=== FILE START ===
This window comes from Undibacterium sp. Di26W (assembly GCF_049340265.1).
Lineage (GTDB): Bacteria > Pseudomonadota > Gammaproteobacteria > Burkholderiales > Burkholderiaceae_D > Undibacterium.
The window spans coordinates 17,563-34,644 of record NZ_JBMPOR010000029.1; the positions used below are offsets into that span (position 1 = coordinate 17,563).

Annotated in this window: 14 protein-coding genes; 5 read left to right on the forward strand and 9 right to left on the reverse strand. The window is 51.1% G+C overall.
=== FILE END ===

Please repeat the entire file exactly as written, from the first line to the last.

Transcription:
This window comes from Undibacterium sp. Di26W (assembly GCF_049340265.1).
Lineage (GTDB): Bacteria > Pseudomonadota > Gammaproteobacteria > Burkholderiales > Burkholderiaceae_D > Undibacterium.
The window spans coordinates 17,563-34,644 of record NZ_JBMPOR010000029.1; the positions used below are offsets into that span (position 1 = coordinate 17,563).

Annotated in this window: 14 protein-coding genes; 5 read left to right on the forward strand and 9 right to left on the reverse strand. The window is 51.1% G+C overall.